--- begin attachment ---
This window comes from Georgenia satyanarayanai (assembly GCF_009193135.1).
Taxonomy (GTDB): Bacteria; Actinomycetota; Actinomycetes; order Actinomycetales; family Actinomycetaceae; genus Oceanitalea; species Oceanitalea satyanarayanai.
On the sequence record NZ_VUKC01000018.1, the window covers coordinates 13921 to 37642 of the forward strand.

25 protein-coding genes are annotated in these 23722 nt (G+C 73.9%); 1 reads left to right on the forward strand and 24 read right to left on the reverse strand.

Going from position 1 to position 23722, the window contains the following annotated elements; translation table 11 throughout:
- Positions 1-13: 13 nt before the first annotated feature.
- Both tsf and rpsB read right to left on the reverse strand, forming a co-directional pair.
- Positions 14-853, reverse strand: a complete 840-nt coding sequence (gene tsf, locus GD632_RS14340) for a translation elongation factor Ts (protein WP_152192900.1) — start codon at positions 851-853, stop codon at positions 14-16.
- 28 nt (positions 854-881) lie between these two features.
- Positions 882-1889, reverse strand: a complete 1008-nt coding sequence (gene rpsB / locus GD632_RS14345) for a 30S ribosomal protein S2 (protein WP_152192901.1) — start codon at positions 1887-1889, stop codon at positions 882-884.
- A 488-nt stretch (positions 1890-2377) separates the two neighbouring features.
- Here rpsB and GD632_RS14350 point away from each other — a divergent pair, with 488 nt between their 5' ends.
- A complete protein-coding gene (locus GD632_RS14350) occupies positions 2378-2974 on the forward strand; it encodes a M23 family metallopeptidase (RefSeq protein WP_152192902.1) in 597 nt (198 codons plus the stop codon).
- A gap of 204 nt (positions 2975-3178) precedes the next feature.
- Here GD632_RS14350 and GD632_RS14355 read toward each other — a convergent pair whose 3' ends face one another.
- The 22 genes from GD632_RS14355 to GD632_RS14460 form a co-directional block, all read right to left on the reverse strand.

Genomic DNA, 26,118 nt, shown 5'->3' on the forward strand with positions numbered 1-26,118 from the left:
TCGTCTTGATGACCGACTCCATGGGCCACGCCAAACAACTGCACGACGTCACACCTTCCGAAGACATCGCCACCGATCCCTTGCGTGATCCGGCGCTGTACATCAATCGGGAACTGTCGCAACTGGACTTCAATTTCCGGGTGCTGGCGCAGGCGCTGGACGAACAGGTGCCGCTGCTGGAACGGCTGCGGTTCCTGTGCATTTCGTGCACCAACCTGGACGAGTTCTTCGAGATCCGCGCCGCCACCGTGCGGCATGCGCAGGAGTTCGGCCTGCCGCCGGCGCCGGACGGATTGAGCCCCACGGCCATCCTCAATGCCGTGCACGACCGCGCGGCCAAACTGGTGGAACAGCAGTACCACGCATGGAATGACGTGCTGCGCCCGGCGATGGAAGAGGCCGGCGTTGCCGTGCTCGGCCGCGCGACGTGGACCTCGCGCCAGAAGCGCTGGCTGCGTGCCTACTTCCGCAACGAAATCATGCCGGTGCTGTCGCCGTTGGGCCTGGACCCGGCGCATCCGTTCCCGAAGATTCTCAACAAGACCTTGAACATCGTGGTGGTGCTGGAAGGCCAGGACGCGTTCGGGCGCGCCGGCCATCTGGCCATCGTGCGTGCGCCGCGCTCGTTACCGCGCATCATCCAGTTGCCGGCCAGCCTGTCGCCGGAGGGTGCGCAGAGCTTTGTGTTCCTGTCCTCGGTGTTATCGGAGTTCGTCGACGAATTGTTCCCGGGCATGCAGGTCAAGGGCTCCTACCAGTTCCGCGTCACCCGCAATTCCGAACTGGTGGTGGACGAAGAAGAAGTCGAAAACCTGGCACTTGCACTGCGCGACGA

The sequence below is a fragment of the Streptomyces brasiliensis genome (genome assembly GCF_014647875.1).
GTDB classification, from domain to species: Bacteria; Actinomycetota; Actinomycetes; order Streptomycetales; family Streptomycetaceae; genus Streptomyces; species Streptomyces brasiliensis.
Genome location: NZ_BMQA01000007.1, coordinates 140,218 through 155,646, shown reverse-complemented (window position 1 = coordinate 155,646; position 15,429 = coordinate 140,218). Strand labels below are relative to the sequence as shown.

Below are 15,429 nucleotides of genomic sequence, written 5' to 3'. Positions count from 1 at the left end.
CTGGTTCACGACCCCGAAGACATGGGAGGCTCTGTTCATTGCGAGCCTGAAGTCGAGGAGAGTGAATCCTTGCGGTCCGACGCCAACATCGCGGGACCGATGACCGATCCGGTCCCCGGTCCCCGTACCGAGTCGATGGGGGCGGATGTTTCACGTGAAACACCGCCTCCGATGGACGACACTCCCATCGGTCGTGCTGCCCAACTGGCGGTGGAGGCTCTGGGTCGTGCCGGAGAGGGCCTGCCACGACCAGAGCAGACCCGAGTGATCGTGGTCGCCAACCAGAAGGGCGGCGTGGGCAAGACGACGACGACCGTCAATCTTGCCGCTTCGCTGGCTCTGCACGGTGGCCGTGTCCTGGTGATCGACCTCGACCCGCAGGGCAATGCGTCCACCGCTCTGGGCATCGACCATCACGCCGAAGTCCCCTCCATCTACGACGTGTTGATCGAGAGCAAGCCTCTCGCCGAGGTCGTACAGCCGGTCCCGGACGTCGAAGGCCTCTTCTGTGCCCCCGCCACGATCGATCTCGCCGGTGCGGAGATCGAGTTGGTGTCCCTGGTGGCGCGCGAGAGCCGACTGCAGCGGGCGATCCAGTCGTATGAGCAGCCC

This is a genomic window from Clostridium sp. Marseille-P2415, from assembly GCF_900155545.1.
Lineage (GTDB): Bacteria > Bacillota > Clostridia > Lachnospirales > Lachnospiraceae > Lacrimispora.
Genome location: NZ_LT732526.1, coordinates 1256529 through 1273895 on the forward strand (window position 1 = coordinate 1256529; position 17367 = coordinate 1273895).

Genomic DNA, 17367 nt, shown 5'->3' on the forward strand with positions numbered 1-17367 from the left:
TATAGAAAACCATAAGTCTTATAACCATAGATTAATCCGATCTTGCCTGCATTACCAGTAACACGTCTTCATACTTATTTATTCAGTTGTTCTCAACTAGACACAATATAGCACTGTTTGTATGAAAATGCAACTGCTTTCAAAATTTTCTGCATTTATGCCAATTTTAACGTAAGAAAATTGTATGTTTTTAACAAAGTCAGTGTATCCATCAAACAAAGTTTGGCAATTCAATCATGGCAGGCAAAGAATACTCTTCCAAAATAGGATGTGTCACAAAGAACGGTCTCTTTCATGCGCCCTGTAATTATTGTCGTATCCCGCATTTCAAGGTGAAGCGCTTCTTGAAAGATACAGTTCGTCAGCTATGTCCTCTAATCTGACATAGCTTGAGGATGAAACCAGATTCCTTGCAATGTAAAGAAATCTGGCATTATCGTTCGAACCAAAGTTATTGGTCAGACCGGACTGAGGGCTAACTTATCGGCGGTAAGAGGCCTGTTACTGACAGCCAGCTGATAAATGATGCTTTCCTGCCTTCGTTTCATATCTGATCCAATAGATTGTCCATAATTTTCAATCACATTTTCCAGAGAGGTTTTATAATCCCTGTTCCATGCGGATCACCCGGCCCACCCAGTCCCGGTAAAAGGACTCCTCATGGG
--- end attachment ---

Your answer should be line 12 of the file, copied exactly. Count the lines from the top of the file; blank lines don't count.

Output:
- Here rpsB and GD632_RS14350 point away from each other — a divergent pair, with 488 nt between their 5' ends.